Johanna Magdalena Beyer (1888-1944) was born in Leipzig. She moved to the United States sometime around 1924, at the age of 35. After studying at various schools in New York, and with composers including Dane Rudhyar, Charles Seeger, Henry Cowell and Ruth Crawford, she began a highly productive and interesting period of composition which lasted from around 1932 to almost 1940. She died of ALS in 1944, in New York City, at the age of 56. She had no heirs or family, and is buried in a public cemetery north of the city.

During her life, Beyer's music received very few performances, one recording (an excerpt), and one publication (as part of Henry Cowell's New Music Editions). Her work was almost completely overlooked during her life, and for about fifty years after her death. She was a close associate of Cowell's (acting as a kind of administrative assistant for him during his San Quentin years), but she seems to have been an extremely shy, awkward, or perhaps introverted person. For some reason, she was even ignored for the most part by even the experimental music scene in NY during the 1930's. Even with the tremendous renaissance of interest in the works of historical women composers in the U.S., Beyer's work has, until now, been (in her own words) in "total eclipse."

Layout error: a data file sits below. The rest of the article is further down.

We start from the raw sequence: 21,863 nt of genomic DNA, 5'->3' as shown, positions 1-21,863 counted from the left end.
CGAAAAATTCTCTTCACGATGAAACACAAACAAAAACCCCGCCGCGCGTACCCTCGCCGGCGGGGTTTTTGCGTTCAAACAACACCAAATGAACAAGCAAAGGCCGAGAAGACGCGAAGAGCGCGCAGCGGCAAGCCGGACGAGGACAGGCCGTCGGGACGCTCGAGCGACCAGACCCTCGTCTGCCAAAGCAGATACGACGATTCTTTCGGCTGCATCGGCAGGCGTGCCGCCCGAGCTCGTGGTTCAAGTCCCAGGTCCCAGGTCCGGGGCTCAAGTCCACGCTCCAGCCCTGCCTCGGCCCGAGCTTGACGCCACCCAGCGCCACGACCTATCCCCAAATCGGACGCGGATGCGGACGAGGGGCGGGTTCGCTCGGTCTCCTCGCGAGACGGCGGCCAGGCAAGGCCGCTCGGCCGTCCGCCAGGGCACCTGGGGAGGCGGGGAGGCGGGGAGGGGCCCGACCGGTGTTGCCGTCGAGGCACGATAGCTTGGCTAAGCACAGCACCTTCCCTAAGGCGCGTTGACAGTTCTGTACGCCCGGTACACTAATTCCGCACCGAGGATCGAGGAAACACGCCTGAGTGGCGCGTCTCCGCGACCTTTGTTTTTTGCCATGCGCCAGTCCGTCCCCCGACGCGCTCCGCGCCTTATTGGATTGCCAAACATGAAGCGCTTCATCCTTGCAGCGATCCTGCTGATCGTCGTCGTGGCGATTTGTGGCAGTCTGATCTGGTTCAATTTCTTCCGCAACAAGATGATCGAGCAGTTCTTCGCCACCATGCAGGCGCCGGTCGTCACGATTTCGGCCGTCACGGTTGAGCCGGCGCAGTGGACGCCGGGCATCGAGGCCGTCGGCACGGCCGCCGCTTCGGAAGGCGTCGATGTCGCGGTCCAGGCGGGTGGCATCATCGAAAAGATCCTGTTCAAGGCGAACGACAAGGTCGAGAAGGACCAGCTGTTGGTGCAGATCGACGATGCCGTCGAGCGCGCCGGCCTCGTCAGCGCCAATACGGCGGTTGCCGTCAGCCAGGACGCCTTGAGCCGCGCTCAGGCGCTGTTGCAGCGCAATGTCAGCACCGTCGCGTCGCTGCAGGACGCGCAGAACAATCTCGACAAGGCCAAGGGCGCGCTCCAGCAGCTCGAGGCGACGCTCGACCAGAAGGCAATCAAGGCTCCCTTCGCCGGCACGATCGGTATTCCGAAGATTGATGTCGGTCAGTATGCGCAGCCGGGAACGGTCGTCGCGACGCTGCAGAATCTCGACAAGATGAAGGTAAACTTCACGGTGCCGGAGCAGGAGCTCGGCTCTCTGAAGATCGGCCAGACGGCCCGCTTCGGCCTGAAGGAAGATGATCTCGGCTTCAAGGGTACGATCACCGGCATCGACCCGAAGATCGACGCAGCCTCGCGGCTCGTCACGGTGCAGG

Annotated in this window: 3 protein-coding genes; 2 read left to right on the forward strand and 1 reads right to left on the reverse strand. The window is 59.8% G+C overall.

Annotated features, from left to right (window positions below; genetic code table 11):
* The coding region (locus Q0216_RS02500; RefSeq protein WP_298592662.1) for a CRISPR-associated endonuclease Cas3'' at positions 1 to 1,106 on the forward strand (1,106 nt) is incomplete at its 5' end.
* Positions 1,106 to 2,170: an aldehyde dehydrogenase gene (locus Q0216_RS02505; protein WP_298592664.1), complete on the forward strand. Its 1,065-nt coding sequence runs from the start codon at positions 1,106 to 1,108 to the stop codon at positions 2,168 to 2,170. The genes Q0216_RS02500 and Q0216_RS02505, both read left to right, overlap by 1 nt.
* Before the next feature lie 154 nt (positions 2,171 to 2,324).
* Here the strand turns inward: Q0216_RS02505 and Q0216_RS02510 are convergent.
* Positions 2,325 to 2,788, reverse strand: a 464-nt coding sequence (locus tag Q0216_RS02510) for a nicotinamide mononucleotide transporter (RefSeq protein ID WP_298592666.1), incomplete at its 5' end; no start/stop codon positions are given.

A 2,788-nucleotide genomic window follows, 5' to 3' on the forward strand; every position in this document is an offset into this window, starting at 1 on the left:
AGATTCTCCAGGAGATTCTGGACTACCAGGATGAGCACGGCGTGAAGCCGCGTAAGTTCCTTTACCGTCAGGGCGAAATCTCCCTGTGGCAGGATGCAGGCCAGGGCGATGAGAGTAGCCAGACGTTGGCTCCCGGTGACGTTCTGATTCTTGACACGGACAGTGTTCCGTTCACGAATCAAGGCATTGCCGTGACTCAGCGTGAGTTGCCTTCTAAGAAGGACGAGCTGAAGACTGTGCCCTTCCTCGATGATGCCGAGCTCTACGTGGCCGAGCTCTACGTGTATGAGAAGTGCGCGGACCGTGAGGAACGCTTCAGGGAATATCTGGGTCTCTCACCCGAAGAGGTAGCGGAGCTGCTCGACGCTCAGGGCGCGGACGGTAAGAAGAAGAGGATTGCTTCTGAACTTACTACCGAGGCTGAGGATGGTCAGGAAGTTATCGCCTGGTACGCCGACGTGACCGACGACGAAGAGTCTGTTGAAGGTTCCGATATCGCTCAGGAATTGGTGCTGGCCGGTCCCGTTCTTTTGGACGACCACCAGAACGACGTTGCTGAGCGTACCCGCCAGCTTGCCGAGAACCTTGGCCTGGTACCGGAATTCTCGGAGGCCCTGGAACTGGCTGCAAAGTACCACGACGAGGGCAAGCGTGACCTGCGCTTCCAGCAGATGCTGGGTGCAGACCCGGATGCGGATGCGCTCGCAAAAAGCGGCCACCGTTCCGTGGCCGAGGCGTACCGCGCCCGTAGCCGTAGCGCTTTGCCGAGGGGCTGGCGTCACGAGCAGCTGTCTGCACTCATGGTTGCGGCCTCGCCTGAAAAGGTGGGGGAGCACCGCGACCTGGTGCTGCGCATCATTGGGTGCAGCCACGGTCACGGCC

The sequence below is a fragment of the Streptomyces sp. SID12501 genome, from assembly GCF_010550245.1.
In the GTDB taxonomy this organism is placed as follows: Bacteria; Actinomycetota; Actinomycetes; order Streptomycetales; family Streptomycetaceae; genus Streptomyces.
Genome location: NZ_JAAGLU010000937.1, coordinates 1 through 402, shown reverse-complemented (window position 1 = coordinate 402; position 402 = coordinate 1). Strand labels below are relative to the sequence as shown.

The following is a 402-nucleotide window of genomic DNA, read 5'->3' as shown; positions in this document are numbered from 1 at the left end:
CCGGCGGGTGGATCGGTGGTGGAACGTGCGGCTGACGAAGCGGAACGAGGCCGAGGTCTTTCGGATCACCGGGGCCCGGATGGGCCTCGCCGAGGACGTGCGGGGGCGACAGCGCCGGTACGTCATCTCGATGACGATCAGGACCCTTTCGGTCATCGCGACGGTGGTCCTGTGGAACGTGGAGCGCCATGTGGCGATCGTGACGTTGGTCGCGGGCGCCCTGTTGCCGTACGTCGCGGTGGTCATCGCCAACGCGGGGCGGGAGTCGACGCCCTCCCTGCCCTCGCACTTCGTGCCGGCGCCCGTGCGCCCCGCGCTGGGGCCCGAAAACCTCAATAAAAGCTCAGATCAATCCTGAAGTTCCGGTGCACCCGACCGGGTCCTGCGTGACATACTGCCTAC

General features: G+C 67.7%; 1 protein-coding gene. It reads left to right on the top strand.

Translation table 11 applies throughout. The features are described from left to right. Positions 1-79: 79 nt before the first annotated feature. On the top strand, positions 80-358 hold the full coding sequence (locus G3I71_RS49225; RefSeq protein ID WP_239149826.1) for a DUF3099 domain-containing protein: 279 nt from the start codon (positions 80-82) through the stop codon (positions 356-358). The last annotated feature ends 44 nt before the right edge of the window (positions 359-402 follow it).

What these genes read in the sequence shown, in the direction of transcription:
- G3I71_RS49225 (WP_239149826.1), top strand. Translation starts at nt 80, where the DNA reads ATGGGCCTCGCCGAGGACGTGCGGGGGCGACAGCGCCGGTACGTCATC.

Beyer's music is an astonishing and rich treasure of mid-century American experimentalism. Several of her works from the early 1930's are important examples of Crawford/Seeger dissonant counterpoint, but in their own unique style. She was one of the first composers to focus on percussion music, and her several works for percussion ensemble are unusual (and quite beautiful) in a number of ways. Her two string quartets are small masterpieces of formalism combined with a quirky sense of humour. Her two major piano pieces are singular studies in the 'American dissonant' style, but quite distinct from those of her contemporaries Ruggles and Crawford. Her known works number about 50, and include several works for orchestra, concert band, a large number of chamber works, and works for choir, solo piano, and theatre. Many of her pieces still await their world premieres.

Charles Amirkhanian is largely responsible for "discovering" her work in the 1970's, and Essential Music performed a series of concerts of Beyer's music (working from facsimile manuscripts) in 1988 on the 100th anniversary year of her birth. About three years ago, Frog Peak Music began a "community" project to publish her scores in new annotated editions (10 so far) with the editing and copying done by various composers interested in her work. A biographical article and a detailed annotated catalog of her work is forthcoming in the Musical Quarterly by Larry Polansky and John Kennedy. A double CD of her music is also planned for release by Essential Music and Non Sequitur recordings.

(Larry Polansky and John Kennedy)